Whatever the employee knows was gained on his or her own time. On company time, you’d better find a way to look busy, or else a manager will find something for you to do. Probably unloading the truck.

No pressure

That’s the mantra. It’s bull.

Now it’s true that the salespeople aren’t paid on commission. When I was hired on at age 19, I made a flat $5.35 an hour. That was 55 cents an hour more than I had made as a cashier at a now-defunct roast beef chain. Minimum wage was $4.25 an hour, as I recall.

Occasionally there were contests based on performance. Sometimes it was sponsored by one of our suppliers. Some days a store manager felt generous and would come by and tell us whoever sold the most warranties that shift would get a free CD.

But store managers got monthly bonuses based on sales. So, in effect, the managers were paid on commission. And yes, they did pressure the people under them.

So the people who do most of the legwork aren’t paid on commission, but the pressure is still there. In effect you get the worst of both worlds.

Bait and switch

I only remember one specific incident involving a printer and the person at customer service refusing to honor the posted price, and the department manager getting involved. Ultimately the customer was offered another, much more expensive printer, which he refused. The details are pretty hazy though. The customer was clearly right and the manager yelled at me after he left.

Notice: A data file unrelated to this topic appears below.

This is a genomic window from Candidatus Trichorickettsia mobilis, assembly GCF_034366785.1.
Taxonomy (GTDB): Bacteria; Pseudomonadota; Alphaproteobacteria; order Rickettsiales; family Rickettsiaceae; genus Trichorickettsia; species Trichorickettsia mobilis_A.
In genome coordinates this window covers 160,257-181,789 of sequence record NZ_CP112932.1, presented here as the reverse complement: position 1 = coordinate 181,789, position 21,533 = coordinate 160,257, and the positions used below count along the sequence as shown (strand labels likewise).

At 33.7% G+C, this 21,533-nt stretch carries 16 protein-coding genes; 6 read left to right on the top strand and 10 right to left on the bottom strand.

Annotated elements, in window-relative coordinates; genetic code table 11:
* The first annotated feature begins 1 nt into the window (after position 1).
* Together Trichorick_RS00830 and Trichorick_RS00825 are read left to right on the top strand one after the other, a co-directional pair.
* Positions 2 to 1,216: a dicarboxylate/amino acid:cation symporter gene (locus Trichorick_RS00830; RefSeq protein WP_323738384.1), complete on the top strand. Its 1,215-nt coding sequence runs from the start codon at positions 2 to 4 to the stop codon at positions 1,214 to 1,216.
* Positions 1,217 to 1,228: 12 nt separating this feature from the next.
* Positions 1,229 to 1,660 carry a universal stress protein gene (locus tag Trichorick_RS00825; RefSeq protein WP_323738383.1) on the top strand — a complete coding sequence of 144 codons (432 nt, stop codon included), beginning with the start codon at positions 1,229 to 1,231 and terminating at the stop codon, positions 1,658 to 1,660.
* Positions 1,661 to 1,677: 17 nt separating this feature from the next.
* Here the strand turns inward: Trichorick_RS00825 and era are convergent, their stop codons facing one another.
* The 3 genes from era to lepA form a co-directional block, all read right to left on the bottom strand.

I do remember employees being accused of bait and switch by customers, and sometimes bragging about how close to the legal limit they’d come, but had just skirted the line.

The general attitude was that since they offered rain checks on sale merchandise that was out of stock, bait and switch was impossible.

Used merchandise sold as new

I had one manager who was especially fond of re-shrink-wrapping returned merchandise and selling it as new. This is against corporate policy, and it doesn’t necessarily go on everywhere. But the capability is there, and with it, the temptation.

As far as whether open-box merchandise was opened in the store or was a return, don’t let anyone fool you.Someone probably returned it.

People return merchandise for any number of reasons. You can save some money by buying open-box stuff, but you’re taking a chance. Customer service inspects the merchandise before taking it back. But it’s a fast inspection, and whoever is available does it. It’s not an expert inspection.

The story you may hear is that another customer wanted to see inside the packaging, so someone opened it in the store. That happens on rare occasions. Rarely was that item then marked down and sold as open-box merchandise. I usually saw someone re-seal it to sell as new. I’m pretty sure this was against corporate policy. I don’t know if it’s legal or not.

Do I shop there?

For seven years I didn’t, and I still try to avoid it but sometimes don’t have a choice. Circuit City used to be the closest alternative, but it had its own problems and closed. Silo left St. Louis way back in about 1990. The local chain, Goedekers, closed its South County store in about 2002.

In the name of competition, I buy all of that kind of stuff that I can at Office Depot or OfficeMax or Kmart. When it comes down to Best Buy or Wal-Mart, then I’ll buy at Best Buy. Not because I think Best Buy is a better company–I don’t like either company–but because Best Buy isn’t as big and powerful.

I wish people would realize that all so-called “Big Box” stores will have these tendencies, because the name of the game is maximizing profits. The smaller, local stores will charge higher prices, but in almost every case they give better service.